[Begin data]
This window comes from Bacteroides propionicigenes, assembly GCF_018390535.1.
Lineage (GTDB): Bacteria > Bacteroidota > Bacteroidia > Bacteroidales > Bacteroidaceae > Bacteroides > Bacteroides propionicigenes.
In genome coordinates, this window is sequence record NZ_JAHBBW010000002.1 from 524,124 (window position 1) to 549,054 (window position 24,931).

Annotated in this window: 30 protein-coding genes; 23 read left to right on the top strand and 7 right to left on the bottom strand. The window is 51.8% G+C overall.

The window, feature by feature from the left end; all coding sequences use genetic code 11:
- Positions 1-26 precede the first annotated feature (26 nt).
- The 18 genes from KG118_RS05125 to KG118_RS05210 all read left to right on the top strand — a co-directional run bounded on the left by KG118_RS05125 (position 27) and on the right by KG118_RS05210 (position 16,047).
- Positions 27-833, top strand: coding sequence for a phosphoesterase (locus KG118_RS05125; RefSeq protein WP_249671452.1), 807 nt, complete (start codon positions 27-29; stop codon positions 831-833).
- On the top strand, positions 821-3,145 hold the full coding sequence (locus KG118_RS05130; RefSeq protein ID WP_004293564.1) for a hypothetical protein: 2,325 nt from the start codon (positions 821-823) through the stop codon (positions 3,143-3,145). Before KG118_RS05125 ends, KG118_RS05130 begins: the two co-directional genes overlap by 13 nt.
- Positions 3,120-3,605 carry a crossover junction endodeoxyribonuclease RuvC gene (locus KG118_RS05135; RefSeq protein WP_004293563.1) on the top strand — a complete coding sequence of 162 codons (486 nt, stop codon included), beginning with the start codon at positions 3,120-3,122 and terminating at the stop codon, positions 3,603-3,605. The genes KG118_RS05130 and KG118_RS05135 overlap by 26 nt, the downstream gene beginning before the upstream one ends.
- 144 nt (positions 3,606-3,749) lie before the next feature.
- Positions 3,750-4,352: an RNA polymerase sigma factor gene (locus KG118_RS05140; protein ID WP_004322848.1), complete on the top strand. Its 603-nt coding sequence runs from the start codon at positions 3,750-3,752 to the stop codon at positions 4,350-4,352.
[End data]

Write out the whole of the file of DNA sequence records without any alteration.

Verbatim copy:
This window comes from Bacteroides propionicigenes, assembly GCF_018390535.1.
Lineage (GTDB): Bacteria > Bacteroidota > Bacteroidia > Bacteroidales > Bacteroidaceae > Bacteroides > Bacteroides propionicigenes.
In genome coordinates, this window is sequence record NZ_JAHBBW010000002.1 from 524,124 (window position 1) to 549,054 (window position 24,931).

Annotated in this window: 30 protein-coding genes; 23 read left to right on the top strand and 7 right to left on the bottom strand. The window is 51.8% G+C overall.

The window, feature by feature from the left end; all coding sequences use genetic code 11:
- Positions 1-26 precede the first annotated feature (26 nt).
- The 18 genes from KG118_RS05125 to KG118_RS05210 all read left to right on the top strand — a co-directional run bounded on the left by KG118_RS05125 (position 27) and on the right by KG118_RS05210 (position 16,047).
- Positions 27-833, top strand: coding sequence for a phosphoesterase (locus KG118_RS05125; RefSeq protein WP_249671452.1), 807 nt, complete (start codon positions 27-29; stop codon positions 831-833).
- On the top strand, positions 821-3,145 hold the full coding sequence (locus KG118_RS05130; RefSeq protein ID WP_004293564.1) for a hypothetical protein: 2,325 nt from the start codon (positions 821-823) through the stop codon (positions 3,143-3,145). Before KG118_RS05125 ends, KG118_RS05130 begins: the two co-directional genes overlap by 13 nt.
- Positions 3,120-3,605 carry a crossover junction endodeoxyribonuclease RuvC gene (locus KG118_RS05135; RefSeq protein WP_004293563.1) on the top strand — a complete coding sequence of 162 codons (486 nt, stop codon included), beginning with the start codon at positions 3,120-3,122 and terminating at the stop codon, positions 3,603-3,605. The genes KG118_RS05130 and KG118_RS05135 overlap by 26 nt, the downstream gene beginning before the upstream one ends.
- 144 nt (positions 3,606-3,749) lie before the next feature.
- Positions 3,750-4,352: an RNA polymerase sigma factor gene (locus KG118_RS05140; protein ID WP_004322848.1), complete on the top strand. Its 603-nt coding sequence runs from the start codon at positions 3,750-3,752 to the stop codon at positions 4,350-4,352.